I was grabbing dinner with Amie at one of the few legitimate restaurants in the Bay Area. We were munching on some bacon-wrapped prawns, the combination of which is much like the twinkies and hot dogs. That is to say, bacon and prawns are not something that something that immediately leaps out at one as something that should be combined, but much like Devastator become the most powerful of all appetizers when they join forces. Swine and crustacean, almost like it was meant to be.
While preparing to dig into the culinary innovation, Amie paused mid-sentence. The point in which she stopped didn’t suggest dramatic delay, so I was initially very curious. All concern was abandoned instantly however when I finally realized that the fucking earth was shaking.
“You feel that?” she asked.
“That’s an earthquake.”
The giant blue square in the diagram above was *my ass*. At 8:04pm a 5.6 magnitude temblor scrambled up the peninsula to wreck my dinner.
Earthquakes, like tornadoes, are difficult to describe. The shaking was the same severity that one would expect in a house next to railroad tracks. What was weird about the shaking, though, was the origin. When the El rolls by in a crappy hotel in Chicago, one can feel the direction the offense. With an earthquake, it was as though vibration has a timbre that betrays its origin. It feels like it is coming from the earth, like the evening rumble after a gnarly lunch at Taco del Sol.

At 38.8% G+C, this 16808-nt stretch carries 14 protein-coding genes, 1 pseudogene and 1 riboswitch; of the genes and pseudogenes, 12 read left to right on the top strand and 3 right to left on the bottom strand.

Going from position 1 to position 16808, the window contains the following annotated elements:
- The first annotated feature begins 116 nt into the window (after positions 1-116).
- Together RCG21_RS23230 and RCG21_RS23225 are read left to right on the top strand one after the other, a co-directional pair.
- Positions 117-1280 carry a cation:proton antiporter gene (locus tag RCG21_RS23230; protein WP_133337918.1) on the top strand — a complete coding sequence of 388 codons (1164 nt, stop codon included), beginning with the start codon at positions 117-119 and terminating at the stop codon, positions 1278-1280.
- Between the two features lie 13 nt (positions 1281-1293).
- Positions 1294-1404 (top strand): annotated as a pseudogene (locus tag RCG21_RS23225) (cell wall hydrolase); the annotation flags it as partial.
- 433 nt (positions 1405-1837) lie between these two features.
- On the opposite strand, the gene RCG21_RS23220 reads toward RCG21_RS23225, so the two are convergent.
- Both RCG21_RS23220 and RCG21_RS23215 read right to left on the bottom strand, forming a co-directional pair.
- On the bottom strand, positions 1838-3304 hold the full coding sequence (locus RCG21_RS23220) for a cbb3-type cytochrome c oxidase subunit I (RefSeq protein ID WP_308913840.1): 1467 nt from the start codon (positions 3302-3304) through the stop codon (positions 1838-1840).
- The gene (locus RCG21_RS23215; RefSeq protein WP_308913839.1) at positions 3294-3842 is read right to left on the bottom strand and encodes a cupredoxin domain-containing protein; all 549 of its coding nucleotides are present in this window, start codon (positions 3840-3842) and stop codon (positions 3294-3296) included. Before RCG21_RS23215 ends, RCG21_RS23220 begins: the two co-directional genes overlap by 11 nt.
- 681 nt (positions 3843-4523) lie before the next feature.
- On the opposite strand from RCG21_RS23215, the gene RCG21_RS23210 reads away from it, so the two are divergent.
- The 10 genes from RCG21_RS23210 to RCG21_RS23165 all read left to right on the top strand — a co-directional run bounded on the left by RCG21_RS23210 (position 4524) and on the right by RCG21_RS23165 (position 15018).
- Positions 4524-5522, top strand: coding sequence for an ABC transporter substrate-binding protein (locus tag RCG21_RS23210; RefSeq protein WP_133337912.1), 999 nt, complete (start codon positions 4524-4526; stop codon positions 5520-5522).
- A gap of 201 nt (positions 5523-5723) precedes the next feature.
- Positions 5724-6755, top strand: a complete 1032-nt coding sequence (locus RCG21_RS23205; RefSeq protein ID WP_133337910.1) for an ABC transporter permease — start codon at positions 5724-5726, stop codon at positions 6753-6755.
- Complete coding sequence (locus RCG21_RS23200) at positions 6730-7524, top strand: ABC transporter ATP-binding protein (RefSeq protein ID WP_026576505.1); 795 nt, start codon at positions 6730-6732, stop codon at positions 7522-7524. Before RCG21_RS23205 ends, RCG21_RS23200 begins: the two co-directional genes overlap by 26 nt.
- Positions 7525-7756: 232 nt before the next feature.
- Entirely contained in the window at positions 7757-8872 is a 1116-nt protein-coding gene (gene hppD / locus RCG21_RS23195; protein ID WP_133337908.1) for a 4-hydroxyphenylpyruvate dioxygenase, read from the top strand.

A few tectonic plates jockey for elbow room and folks across the Bay Area freak right the hell out. My phone immediately explodes with instant messages after the earthquake. West Coast folks wanted to know if I felt it (jesus, yes). Midwest folks wanted to know if I was okay (as much as a guy on the Pacific Rim can be). East Coast folks wondered when I was going to accept this message from the Lord God that he was going to sink this hippie-infested state into the ocean and move back (fair question).
Amie said she could usually tell when an earthquake was about to happen; this animal instinct that seems to alert everything more perceptive than us that shit is about to go down. Clearly it is a trait I don’t have, as I was freaking right out.
Talking to a colleague the next day I indicated, “You guys really need to figure this shit out. This earthquake problem has gone on for too long.”
“By ‘you guys’ you mean Californians? You don’t consider yourself one yet?”
“Dude,” I declared, “Last night when that quake hit there was not a person in that restaurant that thought I was from here.”